We have been reporting on the 1899 local Archuleta County election. From the time Archuleta County incorporated in 1885 and started holding elections, charges of fraud and illegal voting were the norm. Nothing seems to have changed by 1899, when Republicans swept all the local contests.
Pagosa newspaper editor, Democrat Daniel Egger, blamed sawmill magnates Ed Biggs and Arthur Sullenburger, and José Manual Archuleta for illegally encouraging New Mexico residents to vote in Archuleta County. Specifically, Egger claimed that Edith community was in New Mexico, but Edith residents voted in Colorado. In truth, the state line between Colorado and New Mexico was much disputed and remained in dispute until the 1950s.
Populist E. T. Walker sided with Egger. We continue this week with Walker’s letter to the editor begun in last week’s column.
Walker: “Whole pages of slush, specially designed to intimidate and influence the court was published and it was a winner too — temporarily.
“Rulings and decisions of courts have been the breeding of more anarchy and the organizers of more mobs in this country than all other causes combined.
“When the knowledge of law is limited by our courts it ought to be their policy to be liberal in their rulings, and particularly so in disputes of attorneys on points of law that raised especially to confuse and rattle the court.
“Take the case of Blake and Archuleta in this contest. Jewett Palmer was sheriff and saloonkeeper for Archuleta. Blake served notice of contest on Archuleta and Archuleta’s saloonkeeper holds it until Sunday and then serves notice on Archuleta—result court rules case out on account of saloonkeeper’s action. Now Mr. Editor, if this is good law I had rather be sheriff and saloonkeeper than the whole of the supreme court of the state. All parties in favor of fighting this case through to the finish are respectfully requested to put themselves in communication with me. I do not want any financial aid, not one cent. Give me your good will and moral support and I have faith that this matter will be remedied before another election.”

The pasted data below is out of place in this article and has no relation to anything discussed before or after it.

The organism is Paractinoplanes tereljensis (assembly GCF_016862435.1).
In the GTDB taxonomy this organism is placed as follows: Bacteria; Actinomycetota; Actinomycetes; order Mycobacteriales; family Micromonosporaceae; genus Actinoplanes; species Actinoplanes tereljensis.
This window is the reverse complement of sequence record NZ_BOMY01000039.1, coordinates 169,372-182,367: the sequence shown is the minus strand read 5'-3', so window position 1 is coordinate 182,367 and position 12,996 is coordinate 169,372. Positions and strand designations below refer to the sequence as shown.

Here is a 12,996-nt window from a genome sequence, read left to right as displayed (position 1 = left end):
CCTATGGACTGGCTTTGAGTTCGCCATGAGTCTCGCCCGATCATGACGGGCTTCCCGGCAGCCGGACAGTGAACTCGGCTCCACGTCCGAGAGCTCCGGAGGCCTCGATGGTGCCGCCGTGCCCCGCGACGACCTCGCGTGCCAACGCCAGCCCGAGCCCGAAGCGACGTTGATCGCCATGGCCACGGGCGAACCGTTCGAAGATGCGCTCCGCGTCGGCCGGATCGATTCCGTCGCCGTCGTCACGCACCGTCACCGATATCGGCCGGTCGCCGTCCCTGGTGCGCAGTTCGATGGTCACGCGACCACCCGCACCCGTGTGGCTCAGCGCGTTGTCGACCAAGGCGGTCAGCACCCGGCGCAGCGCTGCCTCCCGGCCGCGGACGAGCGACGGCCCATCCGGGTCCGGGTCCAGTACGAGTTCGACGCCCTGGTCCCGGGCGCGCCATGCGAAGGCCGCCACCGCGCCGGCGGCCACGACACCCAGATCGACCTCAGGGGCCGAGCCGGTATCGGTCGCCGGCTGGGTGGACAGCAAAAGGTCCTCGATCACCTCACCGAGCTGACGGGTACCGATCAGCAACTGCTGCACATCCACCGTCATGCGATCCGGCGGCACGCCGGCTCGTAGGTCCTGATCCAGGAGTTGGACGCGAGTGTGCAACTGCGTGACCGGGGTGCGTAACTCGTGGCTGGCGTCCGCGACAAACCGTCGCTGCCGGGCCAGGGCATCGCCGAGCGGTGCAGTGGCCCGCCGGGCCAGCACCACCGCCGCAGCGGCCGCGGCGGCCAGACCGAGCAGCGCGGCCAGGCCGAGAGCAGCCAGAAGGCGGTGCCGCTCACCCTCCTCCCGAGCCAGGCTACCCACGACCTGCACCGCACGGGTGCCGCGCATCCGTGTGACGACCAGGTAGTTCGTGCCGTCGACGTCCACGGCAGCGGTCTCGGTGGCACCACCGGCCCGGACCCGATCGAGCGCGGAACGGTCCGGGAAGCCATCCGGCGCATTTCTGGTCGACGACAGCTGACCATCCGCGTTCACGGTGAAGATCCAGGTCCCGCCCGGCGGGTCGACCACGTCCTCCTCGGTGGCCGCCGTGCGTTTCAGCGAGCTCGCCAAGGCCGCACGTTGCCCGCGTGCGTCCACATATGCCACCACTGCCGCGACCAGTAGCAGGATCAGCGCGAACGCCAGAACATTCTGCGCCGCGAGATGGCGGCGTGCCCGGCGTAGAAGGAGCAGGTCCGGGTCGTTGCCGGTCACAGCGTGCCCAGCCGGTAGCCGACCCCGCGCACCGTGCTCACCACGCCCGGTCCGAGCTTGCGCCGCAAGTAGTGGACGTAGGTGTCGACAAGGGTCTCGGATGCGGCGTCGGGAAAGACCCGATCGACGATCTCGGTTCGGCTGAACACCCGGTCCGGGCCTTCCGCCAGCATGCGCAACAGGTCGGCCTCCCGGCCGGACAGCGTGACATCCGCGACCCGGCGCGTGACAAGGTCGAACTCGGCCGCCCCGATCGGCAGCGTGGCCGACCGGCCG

Walker’s attacks on “The Don” appeared week in and week out in The News columns. No editor today could print such material. I know of no successful legal actions supporting Egger or Walker.
Pagosa Lodge No. 122, I.O.O.F., formed January 20 with 24 members. Walker’s temper was not the only thing that exploded in 1900. A steam boiler brought over Cumbres Pass and into Pagosa Springs in 1878 to power his sawmill exploded. No one was hurt. It was being used to power a sawmill run by C.M. Ayers six miles west of Pagosa Springs. Running the mill were Ira Hubler, Ayers, Hans Nelson, Andrew Hubler, and C.W. Slade.
1900 was a year of considerable building in Pagosa Springs. The Commercial Hotel was built on the south side of San Juan Street between Lewis and Pagosa Streets.,
In April, the News reported that “J. Allan Johnson and E. H. Chase are making preparations to build large residences near the M.E. Church (on Lewis Street). On the same street P.L. Scott will erect another business house and James Waber a cottage. Work on the Buckles and Schultz block has been resumed. On Pagosa Street the new post office and Collar building are now being erected and additions to the Archuleta and Blake buildings are being completed.” (More next week)